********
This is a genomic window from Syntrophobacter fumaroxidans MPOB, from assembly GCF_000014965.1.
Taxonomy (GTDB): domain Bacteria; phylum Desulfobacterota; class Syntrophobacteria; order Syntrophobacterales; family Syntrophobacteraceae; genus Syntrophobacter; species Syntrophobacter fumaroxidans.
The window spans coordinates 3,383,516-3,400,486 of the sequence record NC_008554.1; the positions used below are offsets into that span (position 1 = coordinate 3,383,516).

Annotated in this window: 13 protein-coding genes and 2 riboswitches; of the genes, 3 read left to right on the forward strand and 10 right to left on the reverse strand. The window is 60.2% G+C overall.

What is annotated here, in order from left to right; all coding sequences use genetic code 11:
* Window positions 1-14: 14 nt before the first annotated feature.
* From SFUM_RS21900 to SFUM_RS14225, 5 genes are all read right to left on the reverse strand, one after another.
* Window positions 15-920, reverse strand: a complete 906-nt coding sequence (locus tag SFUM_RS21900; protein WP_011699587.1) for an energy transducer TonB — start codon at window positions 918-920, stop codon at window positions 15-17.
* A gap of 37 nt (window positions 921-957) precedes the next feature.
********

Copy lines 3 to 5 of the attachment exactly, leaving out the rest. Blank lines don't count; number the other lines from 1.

The window spans coordinates 3,383,516-3,400,486 of the sequence record NC_008554.1; the positions used below are offsets into that span (position 1 = coordinate 3,383,516).

Annotated in this window: 13 protein-coding genes and 2 riboswitches; of the genes, 3 read left to right on the forward strand and 10 right to left on the reverse strand. The window is 60.2% G+C overall.

What is annotated here, in order from left to right; all coding sequences use genetic code 11: